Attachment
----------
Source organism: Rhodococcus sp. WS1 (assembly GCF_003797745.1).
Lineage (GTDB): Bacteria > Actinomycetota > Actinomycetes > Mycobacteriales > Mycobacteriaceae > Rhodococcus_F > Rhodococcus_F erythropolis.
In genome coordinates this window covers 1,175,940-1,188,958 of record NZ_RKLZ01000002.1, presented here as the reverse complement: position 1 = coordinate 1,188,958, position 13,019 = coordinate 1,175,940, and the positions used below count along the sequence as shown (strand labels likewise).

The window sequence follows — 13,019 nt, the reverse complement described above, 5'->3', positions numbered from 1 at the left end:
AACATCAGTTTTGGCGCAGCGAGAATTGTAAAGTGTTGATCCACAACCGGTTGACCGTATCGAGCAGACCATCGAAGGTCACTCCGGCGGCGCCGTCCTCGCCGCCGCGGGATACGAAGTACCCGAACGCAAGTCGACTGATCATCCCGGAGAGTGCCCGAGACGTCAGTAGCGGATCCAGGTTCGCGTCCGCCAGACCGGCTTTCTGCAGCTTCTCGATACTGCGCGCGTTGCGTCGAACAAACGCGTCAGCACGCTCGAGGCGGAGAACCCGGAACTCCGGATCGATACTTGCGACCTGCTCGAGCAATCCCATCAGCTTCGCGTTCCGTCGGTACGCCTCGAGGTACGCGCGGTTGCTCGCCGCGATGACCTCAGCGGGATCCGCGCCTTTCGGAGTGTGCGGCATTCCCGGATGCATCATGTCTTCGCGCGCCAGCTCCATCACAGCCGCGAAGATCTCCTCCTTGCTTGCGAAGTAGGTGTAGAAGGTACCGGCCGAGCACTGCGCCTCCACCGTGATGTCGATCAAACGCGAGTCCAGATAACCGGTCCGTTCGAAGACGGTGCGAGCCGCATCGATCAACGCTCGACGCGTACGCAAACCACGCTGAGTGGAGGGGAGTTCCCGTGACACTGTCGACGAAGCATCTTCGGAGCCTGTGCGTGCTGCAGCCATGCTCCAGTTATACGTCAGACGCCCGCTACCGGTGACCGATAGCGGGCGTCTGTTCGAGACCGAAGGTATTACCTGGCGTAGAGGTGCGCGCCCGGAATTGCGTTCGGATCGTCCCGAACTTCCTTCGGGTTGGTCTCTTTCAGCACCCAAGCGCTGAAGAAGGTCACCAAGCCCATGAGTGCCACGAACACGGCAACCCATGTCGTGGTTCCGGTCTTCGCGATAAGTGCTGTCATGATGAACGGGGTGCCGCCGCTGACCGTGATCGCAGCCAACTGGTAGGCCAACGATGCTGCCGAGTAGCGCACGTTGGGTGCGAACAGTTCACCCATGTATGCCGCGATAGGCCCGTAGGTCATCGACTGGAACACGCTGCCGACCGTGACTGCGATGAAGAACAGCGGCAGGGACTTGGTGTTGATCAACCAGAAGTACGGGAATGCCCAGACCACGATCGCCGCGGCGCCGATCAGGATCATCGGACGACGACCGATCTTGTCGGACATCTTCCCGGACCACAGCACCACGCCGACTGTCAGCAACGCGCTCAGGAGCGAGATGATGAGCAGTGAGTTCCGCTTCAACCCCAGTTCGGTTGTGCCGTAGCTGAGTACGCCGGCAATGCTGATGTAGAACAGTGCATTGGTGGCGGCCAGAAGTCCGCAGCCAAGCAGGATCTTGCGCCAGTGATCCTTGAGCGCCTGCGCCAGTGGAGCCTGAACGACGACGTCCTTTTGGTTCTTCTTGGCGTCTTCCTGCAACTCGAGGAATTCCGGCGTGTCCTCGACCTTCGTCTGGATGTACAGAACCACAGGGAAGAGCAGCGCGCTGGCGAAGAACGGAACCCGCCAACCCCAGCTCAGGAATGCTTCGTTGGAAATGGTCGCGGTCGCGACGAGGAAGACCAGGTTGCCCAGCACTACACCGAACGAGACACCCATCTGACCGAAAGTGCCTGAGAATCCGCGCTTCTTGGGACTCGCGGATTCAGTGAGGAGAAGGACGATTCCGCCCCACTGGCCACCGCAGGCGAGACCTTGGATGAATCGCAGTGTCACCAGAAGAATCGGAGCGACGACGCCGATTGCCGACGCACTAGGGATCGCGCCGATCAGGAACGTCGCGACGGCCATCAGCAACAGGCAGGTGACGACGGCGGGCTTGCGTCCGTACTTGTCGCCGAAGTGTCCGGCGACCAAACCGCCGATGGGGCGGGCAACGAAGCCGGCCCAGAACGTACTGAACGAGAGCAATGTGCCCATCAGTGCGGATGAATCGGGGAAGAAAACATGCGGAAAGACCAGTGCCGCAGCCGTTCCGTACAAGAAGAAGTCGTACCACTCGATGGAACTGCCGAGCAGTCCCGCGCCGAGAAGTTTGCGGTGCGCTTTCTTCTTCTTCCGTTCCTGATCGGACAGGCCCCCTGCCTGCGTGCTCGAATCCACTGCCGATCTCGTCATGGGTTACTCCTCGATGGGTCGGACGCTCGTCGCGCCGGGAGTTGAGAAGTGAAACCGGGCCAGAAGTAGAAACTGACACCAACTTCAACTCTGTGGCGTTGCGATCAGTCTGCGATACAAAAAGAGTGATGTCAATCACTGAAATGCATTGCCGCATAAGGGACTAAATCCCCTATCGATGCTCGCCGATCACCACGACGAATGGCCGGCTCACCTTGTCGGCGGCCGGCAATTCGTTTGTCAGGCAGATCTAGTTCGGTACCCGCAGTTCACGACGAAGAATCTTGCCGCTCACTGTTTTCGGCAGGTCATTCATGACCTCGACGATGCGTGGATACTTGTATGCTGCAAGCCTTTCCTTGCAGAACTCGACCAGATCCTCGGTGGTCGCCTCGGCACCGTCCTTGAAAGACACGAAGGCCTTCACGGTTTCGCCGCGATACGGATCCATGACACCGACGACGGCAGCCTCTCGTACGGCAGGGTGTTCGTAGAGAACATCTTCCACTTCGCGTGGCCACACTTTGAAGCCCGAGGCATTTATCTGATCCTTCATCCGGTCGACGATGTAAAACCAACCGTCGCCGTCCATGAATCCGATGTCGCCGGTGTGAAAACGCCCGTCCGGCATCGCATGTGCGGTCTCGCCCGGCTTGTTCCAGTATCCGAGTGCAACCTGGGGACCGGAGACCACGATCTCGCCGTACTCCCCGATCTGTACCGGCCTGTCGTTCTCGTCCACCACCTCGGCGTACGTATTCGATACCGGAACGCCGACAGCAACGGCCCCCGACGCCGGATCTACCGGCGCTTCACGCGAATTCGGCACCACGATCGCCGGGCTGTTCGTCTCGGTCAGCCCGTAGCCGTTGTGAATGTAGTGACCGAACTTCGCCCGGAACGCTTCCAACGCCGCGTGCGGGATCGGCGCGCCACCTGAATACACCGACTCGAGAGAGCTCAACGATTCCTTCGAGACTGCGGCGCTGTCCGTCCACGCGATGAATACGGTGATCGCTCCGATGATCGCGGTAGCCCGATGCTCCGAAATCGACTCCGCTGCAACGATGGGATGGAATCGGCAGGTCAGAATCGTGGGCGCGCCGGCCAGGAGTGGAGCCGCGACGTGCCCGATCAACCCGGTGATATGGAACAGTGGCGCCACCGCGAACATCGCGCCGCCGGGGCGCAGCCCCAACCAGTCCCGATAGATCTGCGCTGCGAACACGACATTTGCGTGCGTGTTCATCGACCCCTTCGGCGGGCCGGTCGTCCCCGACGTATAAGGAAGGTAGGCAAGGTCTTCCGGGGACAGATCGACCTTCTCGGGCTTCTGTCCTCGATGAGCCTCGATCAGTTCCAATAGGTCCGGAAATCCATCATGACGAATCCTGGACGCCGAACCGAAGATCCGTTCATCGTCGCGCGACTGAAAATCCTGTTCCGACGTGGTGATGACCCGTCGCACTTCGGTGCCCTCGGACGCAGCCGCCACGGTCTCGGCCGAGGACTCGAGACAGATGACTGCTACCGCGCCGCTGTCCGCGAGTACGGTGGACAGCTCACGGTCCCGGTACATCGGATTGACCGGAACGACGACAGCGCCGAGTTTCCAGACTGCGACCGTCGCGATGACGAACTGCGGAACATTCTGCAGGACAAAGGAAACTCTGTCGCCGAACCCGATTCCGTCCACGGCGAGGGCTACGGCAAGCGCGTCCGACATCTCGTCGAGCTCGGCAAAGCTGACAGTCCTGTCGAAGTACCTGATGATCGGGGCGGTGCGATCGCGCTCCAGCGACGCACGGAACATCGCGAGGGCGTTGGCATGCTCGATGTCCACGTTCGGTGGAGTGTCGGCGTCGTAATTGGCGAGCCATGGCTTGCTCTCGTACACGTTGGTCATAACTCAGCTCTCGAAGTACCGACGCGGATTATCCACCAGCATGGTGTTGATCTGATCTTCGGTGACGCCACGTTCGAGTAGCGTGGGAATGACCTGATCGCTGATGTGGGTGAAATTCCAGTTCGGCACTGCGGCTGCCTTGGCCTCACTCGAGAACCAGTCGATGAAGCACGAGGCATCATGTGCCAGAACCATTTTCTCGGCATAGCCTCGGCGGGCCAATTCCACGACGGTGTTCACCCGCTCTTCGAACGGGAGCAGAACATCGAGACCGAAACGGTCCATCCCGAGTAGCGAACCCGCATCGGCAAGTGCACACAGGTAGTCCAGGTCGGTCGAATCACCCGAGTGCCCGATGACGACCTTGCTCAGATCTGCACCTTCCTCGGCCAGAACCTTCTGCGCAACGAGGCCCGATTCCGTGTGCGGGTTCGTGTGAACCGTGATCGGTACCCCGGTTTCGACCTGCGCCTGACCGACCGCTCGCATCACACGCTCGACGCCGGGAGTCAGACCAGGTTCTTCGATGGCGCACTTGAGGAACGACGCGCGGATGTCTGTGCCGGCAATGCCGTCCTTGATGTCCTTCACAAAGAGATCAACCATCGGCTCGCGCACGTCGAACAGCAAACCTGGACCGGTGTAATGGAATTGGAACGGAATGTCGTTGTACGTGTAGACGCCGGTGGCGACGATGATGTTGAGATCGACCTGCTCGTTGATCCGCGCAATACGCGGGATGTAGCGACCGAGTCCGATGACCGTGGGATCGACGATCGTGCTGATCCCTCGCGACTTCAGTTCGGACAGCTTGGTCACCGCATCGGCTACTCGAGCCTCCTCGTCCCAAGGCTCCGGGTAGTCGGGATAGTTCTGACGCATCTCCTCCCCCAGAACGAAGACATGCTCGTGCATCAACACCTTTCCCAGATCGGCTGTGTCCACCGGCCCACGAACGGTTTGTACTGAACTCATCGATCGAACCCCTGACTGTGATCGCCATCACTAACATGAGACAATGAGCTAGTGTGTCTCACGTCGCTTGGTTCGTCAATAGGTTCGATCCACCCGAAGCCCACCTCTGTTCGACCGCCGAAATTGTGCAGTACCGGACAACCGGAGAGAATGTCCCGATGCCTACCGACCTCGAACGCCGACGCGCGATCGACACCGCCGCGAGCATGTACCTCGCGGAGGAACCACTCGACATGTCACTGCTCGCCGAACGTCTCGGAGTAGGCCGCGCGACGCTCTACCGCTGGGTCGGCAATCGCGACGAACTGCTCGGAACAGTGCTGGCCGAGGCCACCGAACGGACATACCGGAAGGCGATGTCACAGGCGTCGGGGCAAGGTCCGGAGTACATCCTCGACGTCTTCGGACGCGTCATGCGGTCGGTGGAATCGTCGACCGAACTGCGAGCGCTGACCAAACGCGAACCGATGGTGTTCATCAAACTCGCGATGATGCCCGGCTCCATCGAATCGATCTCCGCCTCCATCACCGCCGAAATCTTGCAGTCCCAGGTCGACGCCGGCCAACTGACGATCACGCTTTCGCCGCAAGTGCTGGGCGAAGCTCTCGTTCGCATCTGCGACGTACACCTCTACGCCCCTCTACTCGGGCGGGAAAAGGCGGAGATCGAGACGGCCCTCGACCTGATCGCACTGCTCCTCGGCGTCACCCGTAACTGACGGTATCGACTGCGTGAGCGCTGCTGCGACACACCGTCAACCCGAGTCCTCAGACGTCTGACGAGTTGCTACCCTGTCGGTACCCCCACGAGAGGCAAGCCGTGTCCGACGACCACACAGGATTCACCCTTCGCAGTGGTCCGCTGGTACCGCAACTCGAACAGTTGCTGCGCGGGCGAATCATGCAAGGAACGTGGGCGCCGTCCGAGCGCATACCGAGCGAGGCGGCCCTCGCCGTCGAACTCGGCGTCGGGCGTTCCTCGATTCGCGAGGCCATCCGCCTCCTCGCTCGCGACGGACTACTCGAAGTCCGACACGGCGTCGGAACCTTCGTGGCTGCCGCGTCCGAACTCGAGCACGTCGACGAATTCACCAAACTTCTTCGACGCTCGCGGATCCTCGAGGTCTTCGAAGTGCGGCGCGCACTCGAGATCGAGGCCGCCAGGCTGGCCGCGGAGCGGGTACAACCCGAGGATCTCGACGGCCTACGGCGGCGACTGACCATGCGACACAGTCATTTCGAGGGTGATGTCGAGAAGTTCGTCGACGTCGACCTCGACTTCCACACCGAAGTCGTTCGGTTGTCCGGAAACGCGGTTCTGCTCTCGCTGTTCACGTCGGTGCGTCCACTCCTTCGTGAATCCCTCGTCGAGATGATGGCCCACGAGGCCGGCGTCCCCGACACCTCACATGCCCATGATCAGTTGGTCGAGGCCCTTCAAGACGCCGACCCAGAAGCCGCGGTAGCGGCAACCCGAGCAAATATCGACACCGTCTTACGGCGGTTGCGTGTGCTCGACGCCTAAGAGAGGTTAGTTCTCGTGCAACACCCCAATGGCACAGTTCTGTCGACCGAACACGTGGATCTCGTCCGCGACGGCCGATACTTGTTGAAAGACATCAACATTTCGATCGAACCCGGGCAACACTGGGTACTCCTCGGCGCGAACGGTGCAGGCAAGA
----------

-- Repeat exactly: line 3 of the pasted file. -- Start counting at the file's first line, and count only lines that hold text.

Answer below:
In genome coordinates this window covers 1,175,940-1,188,958 of record NZ_RKLZ01000002.1, presented here as the reverse complement: position 1 = coordinate 1,188,958, position 13,019 = coordinate 1,175,940, and the positions used below count along the sequence as shown (strand labels likewise).